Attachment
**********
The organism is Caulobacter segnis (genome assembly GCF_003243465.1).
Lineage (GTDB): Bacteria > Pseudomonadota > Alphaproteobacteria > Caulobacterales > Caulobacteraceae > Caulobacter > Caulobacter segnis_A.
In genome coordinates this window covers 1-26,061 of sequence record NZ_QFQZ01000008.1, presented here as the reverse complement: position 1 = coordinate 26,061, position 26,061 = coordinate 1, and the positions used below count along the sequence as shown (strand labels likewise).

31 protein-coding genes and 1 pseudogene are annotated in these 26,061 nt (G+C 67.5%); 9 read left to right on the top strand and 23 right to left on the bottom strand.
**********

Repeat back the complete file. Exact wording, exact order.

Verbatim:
The organism is Caulobacter segnis (genome assembly GCF_003243465.1).
Lineage (GTDB): Bacteria > Pseudomonadota > Alphaproteobacteria > Caulobacterales > Caulobacteraceae > Caulobacter > Caulobacter segnis_A.
In genome coordinates this window covers 1-26,061 of sequence record NZ_QFQZ01000008.1, presented here as the reverse complement: position 1 = coordinate 26,061, position 26,061 = coordinate 1, and the positions used below count along the sequence as shown (strand labels likewise).

31 protein-coding genes and 1 pseudogene are annotated in these 26,061 nt (G+C 67.5%); 9 read left to right on the top strand and 23 right to left on the bottom strand.